George Guido: Plenty of intrigue surrounding WPIAL football scheduling
Tuesday, January 7, 2020 | 9:01 PM
As Rod Stewart once sang, “Tonight’s the Night.”
But on an entirely different topic than Rod’s, tonight’s the night the WPIAL will hold a football meeting with coaches, athletic directors and principals regarding how the sport should be set up for the next two seasons.
The meeting is slated for 7 p.m. Wednesday at the North Hills Middle School auditorium.
The immediate problem is dealing with football scheduling in the six-classification era. Extensive travel and near-empty stadiums are a result of WPIAL schools choosing to play conference games strictly in their own enrollment class.
The WPIAL recently sent out a survey to member schools requesting feedback on various approaches.
One is a type of regionalization. Schools could play “up” or “down” from an assigned PIAA classification in order to play more traditional, geographic rivals.
Every school has to travel to some extent. Gone are the days such as in 1959, when Springdale’s farthest away game was Ford City. By 1986, Springdale’s closest away game was Ford City.
One thing a majority of schools are apparently interested in are nonconference games with as many local rivals as possible, even if hand-scheduling is necessitated.
Up to now, the WPIAL tossed all the schools in a computer program and went from there. The result was a situation like Oct. 18, when Freedom traveled 57 miles to Apollo-Ridge and Burrell went 77 miles to Waynesburg, instead of 11 miles to A-R’s Owens Field.
But that same night, Blackhawk and Beaver Falls — five miles apart — played, so it can be done.
The WPIAL is expected to unveil a number of scenarios to the schools, and the board of directors might vote on the most palatable scenario at its meeting Jan. 20.
Once that takes place, schedules should be developed some time in February, perhaps by the Feb. 17 board meeting.
Butler bolts WPIAL
After 115 years — 105 as a WPIAL school — Butler is leaving WPIAL football to play an independent schedule. That further complicates the WPIAL scheduling problems because Class 6A is down to eight schools.
Despite being the WPIAL’s third-largest school, Butler has struggled mightily for more than two decades.
The Golden Tornado have failed to have a winning season since 1997 and last made the playoffs in 2012 when Freeport native Clyde Conti coached the team.
The most recent Golden Tornado playoff win was in 1992, a 12-7 victory over Penn Hills.
Butler’s all-time record in football is 517-455-46, but the school has a 20-game losing streak. The school has been to the WPIAL playoffs 16 times and sports a record there of 12-15-1, with the one tie being the 1977 championship game with Penn Hills.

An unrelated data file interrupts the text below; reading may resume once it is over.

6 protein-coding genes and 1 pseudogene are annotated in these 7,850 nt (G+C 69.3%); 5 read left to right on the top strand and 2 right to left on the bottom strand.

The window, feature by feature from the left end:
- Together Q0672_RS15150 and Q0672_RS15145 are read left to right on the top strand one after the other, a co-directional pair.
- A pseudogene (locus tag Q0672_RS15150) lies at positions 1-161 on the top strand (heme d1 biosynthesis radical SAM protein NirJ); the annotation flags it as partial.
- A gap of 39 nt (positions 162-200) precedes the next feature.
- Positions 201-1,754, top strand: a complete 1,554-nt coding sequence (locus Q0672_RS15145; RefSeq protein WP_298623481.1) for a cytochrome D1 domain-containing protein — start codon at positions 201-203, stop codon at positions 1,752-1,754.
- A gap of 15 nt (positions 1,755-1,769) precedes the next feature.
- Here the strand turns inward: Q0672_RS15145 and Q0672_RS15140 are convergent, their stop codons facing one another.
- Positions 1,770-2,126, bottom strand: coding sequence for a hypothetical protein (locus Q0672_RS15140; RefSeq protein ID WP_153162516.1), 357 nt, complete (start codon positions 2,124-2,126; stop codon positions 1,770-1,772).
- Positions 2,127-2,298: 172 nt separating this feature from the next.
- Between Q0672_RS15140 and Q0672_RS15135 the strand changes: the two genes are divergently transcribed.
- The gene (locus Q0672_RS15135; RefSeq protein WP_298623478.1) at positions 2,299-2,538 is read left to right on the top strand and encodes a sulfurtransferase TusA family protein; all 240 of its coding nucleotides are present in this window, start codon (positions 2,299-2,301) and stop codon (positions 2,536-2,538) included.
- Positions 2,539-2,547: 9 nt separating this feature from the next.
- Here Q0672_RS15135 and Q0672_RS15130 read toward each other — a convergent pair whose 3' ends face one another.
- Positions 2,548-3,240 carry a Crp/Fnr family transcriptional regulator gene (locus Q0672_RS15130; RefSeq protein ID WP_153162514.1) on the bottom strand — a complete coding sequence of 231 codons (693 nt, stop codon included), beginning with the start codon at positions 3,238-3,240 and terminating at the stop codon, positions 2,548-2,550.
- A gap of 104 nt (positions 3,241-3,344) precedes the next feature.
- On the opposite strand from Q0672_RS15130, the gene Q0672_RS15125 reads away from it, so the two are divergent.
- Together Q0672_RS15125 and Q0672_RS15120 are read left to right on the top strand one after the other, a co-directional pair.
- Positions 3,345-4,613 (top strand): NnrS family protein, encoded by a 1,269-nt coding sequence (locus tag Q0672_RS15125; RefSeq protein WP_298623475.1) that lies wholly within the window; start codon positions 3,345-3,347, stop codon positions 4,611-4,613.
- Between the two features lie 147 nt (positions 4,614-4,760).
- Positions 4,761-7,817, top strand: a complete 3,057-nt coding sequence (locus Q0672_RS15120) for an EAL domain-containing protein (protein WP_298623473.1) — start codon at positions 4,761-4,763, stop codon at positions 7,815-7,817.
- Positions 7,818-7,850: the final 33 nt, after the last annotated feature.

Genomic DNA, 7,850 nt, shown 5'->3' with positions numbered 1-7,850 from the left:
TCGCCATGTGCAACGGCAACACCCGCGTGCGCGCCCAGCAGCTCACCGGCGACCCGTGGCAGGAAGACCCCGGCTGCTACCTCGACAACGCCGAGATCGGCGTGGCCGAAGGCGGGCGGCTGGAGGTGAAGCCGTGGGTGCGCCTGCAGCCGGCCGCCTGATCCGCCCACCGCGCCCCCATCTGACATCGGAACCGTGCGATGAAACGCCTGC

Besides sharing that title, Butler won the WPIAL outright in 1950.
In a move toward stability, the school district has retained coach Eric Christy and his staff. He is the seventh Butler coach in 21 seasons.
Butler anticipates playing a number of District 10 schools but won’t be abandoning the WPIAL altogether.
The Golden Tornado already have a Week Zero game scheduled against Kiski Area.
Springdale ‘Vets’ wall
The Allegheny Valley School District will soon start addressing some slight movement of the wall at Veterans Memorial Field.
No one is saying the wall is in danger of collapsing or the Dynamos’ 2020 home season is in jeopardy, but the wall needs stabilized.
The field was built in 1938 under the Works Progress Administration of President Franklin D. Roosevelt. The fact it has taken 80 years for the wall to move is a testament to the workmanship of those who built the facility.
Springdale started playing its home games at Veterans Memorial Field in 1939. It obviously was named after World War I veterans. The first touchdown at “The Vets” was scored by Har-Brack’s Eddie Klemczak on Sept. 16, 1939, en route to a 32-0 Har-Brack victory.
The second Springdale game was a 0-0 tie against Freeport. What’s weird about that game was the Valley Daily News “Birdie” predicted a 0-0 tie two days before the game.
The WPA was a program during the Great Depression where various public works projects were funded by the federal government to create jobs. The men who worked on these various projects didn’t know where their next employment gig was coming, so the projects were built with careful pride.
Other examples of local WPA projects are Tarentum’s Dreshar Stadium and Ford City’s recently demolished Red Mihalik Gym.
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